@InProceedings{pmlr-v125-bousquet20a, title = {Proper Learning, Helly Number, and an Optimal SVM Bound}, author = {Bousquet, Olivier and Hanneke, Steve and Moran, Shay and Zhivotovskiy, Nikita}, pages = {582--609}, year = {2020}, editor = {Jacob Abernethy and Shivani Agarwal}, volume = {125}, series = {Proceedings of Machine Learning Research}, address = {}, month = {09--12 Jul}, publisher = {PMLR}, pdf = {http://proceedings.mlr.press/v125/bousquet20a/bousquet20a.pdf}, url = {http://proceedings.mlr.press/v125/bousquet20a.html}, abstract = { The classical PAC sample complexity bounds are stated for any Empirical Risk Minimizer (ERM) and contain an extra logarithmic factor $\log(1/\epsilon)$ which is known to be necessary for ERM in general. It has been recently shown by Hanneke (2016) that the optimal sample complexity of PAC learning for any VC class C does not include this log factor and is achieved by a particular improper learning algorithm, which outputs a specific majority-vote of hypotheses in C. This leaves the question of when this bound can be achieved by proper learning algorithms, which are restricted to always output a hypothesis from C. In this paper we aim to characterize the classes for which the optimal sample complexity can be achieved by a proper learning algorithm. We identify that these classes can be characterized by the dual Helly number, which is a combinatorial parameter that arises in discrete geometry and abstract convexity. In particular, under general conditions on C, we show that the dual Helly number is bounded if and only if there is a proper learner that obtains the optimal dependence on $\epsilon$. As further implications of our techniques we resolve a long-standing open problem posed by Vapnik and Chervonenkis (1974) on the performance of the Support Vector Machine by proving that the sample complexity of SVM in the realizable case is $\Theta((n/\epsilon)+(1/\epsilon)\log(1/\delta))$, where $n$ is the dimension. This gives the first optimal PAC bound for Halfspaces achieved by a proper learning algorithm, and moreover is computationally efficient.} }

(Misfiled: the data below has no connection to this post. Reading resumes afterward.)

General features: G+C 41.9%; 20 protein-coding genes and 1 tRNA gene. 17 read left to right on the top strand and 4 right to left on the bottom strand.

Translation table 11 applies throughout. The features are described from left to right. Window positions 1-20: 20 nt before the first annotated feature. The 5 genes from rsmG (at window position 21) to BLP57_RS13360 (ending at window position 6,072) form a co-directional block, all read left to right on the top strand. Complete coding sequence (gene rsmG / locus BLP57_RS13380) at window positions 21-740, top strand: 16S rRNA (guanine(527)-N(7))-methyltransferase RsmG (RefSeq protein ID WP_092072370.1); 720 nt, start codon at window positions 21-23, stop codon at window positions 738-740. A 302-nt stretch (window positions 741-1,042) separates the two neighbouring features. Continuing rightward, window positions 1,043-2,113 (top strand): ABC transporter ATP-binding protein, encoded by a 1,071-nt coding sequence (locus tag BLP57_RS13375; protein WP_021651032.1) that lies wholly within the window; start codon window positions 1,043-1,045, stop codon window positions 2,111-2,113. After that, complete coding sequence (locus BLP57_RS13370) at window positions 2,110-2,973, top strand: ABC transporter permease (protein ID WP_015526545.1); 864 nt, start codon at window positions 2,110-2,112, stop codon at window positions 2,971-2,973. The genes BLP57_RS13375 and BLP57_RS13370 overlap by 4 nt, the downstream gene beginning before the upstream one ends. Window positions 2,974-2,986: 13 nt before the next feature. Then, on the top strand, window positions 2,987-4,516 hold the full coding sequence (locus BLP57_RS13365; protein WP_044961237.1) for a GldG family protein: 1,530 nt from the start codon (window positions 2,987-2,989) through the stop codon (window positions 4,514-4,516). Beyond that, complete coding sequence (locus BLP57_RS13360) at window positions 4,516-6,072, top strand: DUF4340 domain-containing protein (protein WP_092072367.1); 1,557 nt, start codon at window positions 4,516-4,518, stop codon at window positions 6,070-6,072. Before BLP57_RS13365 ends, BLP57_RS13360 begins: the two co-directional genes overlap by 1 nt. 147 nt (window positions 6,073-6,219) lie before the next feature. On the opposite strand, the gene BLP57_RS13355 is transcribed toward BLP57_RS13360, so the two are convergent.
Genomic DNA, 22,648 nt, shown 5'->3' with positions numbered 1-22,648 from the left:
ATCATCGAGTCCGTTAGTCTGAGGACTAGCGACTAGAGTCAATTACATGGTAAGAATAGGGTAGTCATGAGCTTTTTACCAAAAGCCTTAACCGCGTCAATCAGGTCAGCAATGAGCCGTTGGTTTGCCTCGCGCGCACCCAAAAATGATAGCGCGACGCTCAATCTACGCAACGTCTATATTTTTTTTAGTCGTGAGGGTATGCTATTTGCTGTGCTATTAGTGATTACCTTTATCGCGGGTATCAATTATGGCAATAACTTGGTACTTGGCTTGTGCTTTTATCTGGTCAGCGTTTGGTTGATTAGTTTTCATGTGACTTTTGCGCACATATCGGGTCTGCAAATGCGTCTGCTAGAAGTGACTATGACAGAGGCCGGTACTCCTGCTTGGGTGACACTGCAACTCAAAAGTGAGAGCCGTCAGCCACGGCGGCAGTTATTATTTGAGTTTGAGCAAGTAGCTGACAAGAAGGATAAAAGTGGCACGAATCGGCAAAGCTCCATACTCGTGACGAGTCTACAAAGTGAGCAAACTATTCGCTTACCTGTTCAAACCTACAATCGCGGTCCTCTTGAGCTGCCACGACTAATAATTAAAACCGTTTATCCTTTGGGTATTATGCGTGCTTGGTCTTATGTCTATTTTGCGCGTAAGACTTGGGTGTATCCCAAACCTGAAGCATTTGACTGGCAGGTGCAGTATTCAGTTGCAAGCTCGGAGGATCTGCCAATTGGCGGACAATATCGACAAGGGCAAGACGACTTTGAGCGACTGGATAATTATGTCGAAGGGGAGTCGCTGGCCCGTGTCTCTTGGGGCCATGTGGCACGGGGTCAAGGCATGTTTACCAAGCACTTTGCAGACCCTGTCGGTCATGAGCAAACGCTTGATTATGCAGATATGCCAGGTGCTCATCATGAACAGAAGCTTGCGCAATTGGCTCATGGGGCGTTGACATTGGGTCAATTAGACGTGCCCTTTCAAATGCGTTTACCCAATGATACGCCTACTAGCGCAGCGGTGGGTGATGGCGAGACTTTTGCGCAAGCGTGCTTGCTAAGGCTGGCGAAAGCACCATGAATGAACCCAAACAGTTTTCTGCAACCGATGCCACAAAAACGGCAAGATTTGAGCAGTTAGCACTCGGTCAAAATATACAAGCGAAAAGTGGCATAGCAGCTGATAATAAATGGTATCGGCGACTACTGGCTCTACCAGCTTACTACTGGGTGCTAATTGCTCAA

Endnote